Caregiving is an exceedingly strenuous duty, and burnout is prevalent, especially when piled onto other priorities and careers. Caregiver duties can range from light housekeeping to full-time companionship—both of which can lead to both mental and physical exhaustion. Much like your at-home responsibilities, possible childcare duties, and prior professional obligations, caregiving is a rather significant time commitment, not to mention, it can wreak havoc on your physical body.
Studies show that caregivers between 55 and 75 have a higher level of stress hormones by 23% compared to the general population. With this physical toll in mind, caregivers of all ages need to assess their own needs and navigate the initial causes of this burnout. If you identify as an emotionally depleted caregiver, consider the tell-tale signs of caregiver burnout below.
Not only does a care receiver have demands and needs (i.e., assistance with bathing, making decisions, etc.), but so do those immediate family members, pets, and close friends in your inner circle. More often than not, most individuals caring for loved ones are employed on top of their caregiving duties and often have formed a close relationship with the care receiver. Whether you’re the child, sibling, or spouse of the care receiver, you’ve likely offered your services free of charge, rendering these caregiving duties all the draining (physically, financially, or otherwise). Remember, outside responsibilities create conflicting demands as a caregiver, given that the work is time-consuming and taxing.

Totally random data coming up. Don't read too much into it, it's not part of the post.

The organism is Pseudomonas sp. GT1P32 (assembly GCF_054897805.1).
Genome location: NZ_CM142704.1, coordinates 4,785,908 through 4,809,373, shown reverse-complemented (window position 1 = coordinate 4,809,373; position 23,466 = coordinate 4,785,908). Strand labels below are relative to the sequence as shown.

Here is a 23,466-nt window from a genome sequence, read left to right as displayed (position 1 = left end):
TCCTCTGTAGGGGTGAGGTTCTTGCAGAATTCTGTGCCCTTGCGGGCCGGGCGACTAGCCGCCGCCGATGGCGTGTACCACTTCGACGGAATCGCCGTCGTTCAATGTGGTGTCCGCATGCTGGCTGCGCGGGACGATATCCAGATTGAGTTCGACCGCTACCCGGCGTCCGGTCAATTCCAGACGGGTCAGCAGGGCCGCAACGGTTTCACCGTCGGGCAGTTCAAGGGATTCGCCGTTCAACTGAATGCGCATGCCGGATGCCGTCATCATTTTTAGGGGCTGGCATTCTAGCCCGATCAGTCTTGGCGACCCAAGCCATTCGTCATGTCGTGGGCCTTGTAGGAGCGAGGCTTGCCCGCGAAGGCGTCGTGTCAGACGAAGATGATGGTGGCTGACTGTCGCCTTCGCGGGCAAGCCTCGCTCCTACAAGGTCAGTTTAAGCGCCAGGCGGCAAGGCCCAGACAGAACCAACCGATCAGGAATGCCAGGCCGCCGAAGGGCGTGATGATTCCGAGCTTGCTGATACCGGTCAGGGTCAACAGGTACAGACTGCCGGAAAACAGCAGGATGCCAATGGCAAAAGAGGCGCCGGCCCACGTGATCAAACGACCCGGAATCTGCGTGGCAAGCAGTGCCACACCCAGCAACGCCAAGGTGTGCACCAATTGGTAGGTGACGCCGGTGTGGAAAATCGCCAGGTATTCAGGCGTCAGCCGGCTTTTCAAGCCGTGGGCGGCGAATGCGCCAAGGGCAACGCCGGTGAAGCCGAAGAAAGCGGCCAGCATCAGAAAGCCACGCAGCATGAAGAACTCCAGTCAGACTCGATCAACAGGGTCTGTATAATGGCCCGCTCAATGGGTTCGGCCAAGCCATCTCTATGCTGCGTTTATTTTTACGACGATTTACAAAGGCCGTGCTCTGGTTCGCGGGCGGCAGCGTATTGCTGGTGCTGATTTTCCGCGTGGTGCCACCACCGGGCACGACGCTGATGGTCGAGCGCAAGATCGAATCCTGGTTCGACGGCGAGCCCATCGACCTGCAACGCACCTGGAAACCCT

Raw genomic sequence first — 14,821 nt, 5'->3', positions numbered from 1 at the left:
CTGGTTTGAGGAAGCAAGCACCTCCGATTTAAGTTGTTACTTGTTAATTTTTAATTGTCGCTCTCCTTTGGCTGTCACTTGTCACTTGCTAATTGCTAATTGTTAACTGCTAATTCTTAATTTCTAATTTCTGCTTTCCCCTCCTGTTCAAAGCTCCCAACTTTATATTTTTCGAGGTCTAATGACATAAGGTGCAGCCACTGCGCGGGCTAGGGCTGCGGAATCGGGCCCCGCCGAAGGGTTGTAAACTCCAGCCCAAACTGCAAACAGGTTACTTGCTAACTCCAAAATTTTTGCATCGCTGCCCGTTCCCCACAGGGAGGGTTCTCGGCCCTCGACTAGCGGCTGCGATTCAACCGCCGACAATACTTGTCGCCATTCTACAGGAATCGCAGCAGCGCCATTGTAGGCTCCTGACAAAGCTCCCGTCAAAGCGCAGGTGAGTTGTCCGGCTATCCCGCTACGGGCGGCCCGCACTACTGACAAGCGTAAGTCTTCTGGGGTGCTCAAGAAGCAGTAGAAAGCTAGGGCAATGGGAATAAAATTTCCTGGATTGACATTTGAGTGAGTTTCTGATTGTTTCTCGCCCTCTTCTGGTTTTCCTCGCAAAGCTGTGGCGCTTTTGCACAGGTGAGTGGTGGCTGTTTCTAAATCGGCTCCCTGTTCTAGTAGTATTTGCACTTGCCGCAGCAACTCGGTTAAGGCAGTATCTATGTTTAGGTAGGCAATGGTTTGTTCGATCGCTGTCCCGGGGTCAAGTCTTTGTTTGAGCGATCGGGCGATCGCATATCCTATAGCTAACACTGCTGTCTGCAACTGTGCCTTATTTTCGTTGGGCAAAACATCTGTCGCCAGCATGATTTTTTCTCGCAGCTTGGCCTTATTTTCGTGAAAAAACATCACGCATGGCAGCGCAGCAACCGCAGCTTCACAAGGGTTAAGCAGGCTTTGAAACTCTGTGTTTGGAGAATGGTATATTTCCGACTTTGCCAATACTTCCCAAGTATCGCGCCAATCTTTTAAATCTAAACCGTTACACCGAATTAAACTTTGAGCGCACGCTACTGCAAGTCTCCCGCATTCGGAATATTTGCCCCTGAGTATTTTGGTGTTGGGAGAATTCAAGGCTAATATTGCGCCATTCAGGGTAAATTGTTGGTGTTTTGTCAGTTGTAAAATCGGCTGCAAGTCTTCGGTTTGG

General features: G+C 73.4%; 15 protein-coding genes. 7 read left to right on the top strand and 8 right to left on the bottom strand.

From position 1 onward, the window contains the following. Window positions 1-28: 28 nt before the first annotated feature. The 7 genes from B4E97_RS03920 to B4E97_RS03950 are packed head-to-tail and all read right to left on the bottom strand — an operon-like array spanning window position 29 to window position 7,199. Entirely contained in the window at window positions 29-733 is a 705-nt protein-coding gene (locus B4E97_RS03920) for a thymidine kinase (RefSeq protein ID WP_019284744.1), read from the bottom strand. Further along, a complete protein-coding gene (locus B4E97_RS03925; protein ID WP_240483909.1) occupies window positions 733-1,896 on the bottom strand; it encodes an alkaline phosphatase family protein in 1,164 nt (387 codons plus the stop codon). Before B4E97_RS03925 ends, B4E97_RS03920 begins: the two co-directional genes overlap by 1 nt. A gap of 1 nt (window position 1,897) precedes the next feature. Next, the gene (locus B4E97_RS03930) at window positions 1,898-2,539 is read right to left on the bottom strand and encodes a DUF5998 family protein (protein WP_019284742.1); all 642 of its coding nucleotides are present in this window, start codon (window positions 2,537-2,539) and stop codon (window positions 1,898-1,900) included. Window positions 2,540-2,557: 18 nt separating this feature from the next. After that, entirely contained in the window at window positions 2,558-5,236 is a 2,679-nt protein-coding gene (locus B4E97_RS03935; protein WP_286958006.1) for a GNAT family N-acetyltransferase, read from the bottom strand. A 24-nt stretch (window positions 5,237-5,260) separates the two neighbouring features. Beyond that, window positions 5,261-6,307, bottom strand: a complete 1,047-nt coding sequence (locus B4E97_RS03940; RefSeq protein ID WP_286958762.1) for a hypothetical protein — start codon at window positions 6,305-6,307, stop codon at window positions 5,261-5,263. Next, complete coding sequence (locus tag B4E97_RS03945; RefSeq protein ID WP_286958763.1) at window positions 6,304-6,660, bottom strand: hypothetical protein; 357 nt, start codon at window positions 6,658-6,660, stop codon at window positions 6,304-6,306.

It may be hard to accept and understand the different conditions of a loved one in many situations, such as early-onset dementia, asthma, or diabetes. Ensuring you understand and prepare for the outcome of these conditions (loss of memory, asthma attacks and possible death) will allow the situation to be slightly less demanding for the caregiver. Doing research will enable you to make peace with the situation and prepare for emergencies.
As a caregiver, day-to-day duties may cause unexpected health issues to rear their ugly heads. For example, one might notice signs of depression, anxiety, arthritis, or even osteoporosis. Not shockingly, stress and anxiety can occur when caring for a loved one. In these demanding circumstances, caregivers may become irritated, abuse drugs or alcohol, lose or gain weight or lose sleep. Having any pre-existing or occurring mental and physical health issues will increase burnout. With this in mind, it’s essential to prioritize self-care.
For many family caregivers, economic status and financial difficulties can contribute to burnout and induce stress. Some specific economic effects of caregivers may be reductions in resources, increases in out-of-pocket expenses, drained PTO banks, and other personal financial strain. On top of emotional instability, these extra expenses can increase anxiety and burnout.
While the COVID-19 pandemic has forced many to remain isolated, caregivers may experience the adverse effects of social isolation when faced with time-intensive caretaking responsibilities, i.e., housekeeping, medication monitoring, meal planning, etc. This additional social isolation as a caregiver can be strenuous, and many family caregivers will reduce socialization with immediate family and friends. Because caregivers may need to move into the patient’s home, or vice-versa, they may gradually distance themselves from outside relationships to zero their attention on caregiving.
Once you have assessed the foreseeable causes of caregiving burnout, it’s crucial to implement acts of self-care as a caregiver. You can learn how to manage your emotional strain, finances, relationship, and health when caring for a loved one. Researching and preparing for the work to come beforehand and becoming well-versed in the existing conditions will ward off burnout and drained social batteries.